Province commits to fully funding teachers’ salaries

Premier Scott Moe speaks at a Prince Albert and District Chamber of Commerce breakfast on June 18, 2018. (Peter Lozinski/Daily Herald)

Announcement walks back prior comments that school boards would be asked to cover portion of increase

The province’s decision to fund all of teachers’ salaries is a relief for Ryan Meili, but don’t expect the Saskatchewan NDP leader to jump for joy.

The decision, announced by Premier Scott Moe during his Wednesday speech at the Saskatoon Teachers’ Association convention, walks back earlier comments that the province would not fully fund a salary increase. The province is currently in arbitration with the province’s 13,500 teachers.

Moe said the decision will “preserve the investment that we have made and continue to make directly into our classrooms.

“We understand that funding the results of this arbitration process may or may not have to come out of other resources … and we don’t want that, so we’re committed to funding the results of that process,” Moe told reporters after his speech.

Saskatchewan Teachers’ Federation president Pat Maze said he was pleased with the announcement because “it means that students won’t be used as a pawn in funding a new agreement for teachers.”

The move is the provincial government’s second reversal on decreased education spending. Moe, shortly after becoming premier, restored $30 million of $54 million cut from the education budget.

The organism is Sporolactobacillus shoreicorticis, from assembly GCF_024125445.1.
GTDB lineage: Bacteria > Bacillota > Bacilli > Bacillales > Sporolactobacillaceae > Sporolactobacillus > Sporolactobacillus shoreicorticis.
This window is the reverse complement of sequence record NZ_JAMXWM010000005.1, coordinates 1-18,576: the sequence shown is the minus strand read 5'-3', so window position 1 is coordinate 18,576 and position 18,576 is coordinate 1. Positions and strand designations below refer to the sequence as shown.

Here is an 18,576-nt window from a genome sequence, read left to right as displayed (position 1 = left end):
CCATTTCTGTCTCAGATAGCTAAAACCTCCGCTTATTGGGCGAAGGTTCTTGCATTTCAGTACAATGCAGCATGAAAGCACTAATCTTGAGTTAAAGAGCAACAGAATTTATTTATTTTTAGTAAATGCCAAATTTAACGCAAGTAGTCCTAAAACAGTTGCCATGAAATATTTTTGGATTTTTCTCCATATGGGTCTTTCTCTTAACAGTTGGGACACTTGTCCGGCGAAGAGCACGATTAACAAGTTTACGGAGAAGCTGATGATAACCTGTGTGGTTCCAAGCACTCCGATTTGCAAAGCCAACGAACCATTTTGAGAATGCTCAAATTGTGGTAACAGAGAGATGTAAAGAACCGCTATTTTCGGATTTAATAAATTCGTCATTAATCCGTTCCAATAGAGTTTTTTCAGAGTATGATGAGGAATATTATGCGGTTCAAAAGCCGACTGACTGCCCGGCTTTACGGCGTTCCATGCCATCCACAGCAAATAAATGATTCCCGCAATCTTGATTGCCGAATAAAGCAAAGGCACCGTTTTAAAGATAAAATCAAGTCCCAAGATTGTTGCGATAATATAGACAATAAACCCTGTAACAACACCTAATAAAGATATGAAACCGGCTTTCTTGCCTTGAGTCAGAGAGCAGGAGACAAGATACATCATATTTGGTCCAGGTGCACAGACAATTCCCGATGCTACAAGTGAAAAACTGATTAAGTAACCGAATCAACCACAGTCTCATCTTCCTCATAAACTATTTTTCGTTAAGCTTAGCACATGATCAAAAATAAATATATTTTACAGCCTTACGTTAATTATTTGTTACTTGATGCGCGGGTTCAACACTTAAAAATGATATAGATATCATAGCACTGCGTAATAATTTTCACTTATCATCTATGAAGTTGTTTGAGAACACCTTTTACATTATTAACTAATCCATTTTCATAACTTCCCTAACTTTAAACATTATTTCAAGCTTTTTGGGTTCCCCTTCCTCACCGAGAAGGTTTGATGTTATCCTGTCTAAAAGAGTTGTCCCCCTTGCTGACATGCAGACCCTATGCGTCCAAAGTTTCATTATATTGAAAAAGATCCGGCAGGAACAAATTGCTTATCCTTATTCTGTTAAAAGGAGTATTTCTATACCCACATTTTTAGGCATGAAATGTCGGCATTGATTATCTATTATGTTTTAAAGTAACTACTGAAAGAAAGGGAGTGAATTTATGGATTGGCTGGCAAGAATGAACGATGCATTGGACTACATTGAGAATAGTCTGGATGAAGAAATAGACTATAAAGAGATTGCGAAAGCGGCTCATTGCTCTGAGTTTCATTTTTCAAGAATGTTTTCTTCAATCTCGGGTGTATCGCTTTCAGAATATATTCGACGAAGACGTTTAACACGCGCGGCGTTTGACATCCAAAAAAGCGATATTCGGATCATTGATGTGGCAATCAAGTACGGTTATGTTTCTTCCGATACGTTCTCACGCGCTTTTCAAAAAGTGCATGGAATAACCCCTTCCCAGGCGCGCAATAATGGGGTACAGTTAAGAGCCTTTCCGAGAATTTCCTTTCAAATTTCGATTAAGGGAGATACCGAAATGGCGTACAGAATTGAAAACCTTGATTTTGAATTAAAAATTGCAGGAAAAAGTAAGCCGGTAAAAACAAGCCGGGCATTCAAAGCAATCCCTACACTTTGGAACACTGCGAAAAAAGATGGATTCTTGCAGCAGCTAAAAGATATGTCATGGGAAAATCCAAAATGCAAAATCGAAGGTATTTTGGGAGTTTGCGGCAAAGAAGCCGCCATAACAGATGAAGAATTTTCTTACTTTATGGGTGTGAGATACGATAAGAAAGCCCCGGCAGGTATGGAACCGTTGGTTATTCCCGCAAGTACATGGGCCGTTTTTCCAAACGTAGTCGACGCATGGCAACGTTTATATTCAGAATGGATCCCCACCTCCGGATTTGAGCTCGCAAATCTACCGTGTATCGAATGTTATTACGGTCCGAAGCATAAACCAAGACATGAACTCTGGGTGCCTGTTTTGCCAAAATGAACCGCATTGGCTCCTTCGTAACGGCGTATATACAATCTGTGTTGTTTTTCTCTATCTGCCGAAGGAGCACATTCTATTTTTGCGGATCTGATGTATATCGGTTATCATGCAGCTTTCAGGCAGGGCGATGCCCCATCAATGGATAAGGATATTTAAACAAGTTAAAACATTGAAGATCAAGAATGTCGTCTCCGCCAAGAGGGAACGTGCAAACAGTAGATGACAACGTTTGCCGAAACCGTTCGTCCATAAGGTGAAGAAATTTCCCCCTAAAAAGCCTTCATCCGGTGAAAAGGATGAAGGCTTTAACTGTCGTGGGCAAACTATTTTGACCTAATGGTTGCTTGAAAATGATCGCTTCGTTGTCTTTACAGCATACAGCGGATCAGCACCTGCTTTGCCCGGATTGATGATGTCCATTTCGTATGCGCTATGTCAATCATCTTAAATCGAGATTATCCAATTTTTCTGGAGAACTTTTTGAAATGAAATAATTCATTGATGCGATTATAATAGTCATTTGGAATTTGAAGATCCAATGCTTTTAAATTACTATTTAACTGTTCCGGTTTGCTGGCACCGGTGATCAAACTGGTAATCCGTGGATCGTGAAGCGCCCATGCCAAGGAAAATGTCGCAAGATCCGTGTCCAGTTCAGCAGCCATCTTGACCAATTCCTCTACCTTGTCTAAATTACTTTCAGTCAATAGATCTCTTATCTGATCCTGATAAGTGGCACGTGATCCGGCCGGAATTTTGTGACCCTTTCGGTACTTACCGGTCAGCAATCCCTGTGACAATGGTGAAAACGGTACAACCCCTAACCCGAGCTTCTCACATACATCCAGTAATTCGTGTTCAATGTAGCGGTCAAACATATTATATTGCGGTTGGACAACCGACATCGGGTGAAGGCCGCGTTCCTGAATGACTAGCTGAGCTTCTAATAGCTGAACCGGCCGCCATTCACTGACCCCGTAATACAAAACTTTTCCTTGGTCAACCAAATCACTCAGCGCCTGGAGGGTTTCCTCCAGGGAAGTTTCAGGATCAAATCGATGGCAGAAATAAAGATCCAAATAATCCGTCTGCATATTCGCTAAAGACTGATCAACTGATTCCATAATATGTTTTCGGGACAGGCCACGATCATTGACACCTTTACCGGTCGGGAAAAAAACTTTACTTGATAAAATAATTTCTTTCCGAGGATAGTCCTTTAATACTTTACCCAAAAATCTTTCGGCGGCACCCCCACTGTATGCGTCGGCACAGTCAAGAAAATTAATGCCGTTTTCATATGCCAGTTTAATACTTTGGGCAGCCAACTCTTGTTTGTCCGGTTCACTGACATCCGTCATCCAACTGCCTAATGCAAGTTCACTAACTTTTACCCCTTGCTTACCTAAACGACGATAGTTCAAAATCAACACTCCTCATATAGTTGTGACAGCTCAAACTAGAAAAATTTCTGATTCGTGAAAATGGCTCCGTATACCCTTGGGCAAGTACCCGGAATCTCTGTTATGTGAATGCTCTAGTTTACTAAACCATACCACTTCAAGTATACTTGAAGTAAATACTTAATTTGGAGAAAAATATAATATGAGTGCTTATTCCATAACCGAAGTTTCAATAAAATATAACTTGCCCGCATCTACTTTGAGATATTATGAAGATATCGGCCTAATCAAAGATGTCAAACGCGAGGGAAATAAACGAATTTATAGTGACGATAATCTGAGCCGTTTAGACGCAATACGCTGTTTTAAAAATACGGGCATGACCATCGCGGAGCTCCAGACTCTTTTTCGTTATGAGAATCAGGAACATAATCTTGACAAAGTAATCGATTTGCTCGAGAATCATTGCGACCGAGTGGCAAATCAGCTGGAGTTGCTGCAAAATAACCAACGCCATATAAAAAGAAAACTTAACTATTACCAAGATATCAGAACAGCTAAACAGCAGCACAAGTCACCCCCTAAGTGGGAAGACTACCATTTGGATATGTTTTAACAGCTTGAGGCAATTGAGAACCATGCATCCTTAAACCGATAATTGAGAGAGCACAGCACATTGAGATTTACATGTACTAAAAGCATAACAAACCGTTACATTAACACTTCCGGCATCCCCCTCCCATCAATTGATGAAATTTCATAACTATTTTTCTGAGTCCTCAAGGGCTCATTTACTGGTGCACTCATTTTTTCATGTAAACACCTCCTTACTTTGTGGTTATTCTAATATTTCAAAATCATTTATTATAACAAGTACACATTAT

During a stop in Prince Albert Wednesday, Meili characterized the decision as the government merely doing what it is supposed to.

“I was relieved to hear it because it was a very strange thing they did last time, where they told teachers, we’ll pay you this much – the school boards are going to have to pay (part) of it,’” he said.

“School boards in this situation – particularly right now where the government cut … $24 million, if they forced school boards to pay that contract, it would have resulted in firings and decreased resources in the classroom. I have trouble getting too excited on it because they’re just doing what they’re supposed to do. You are an employee. You pay your employees. That money should come from you.

— with files from the Saskatoon StarPhoenix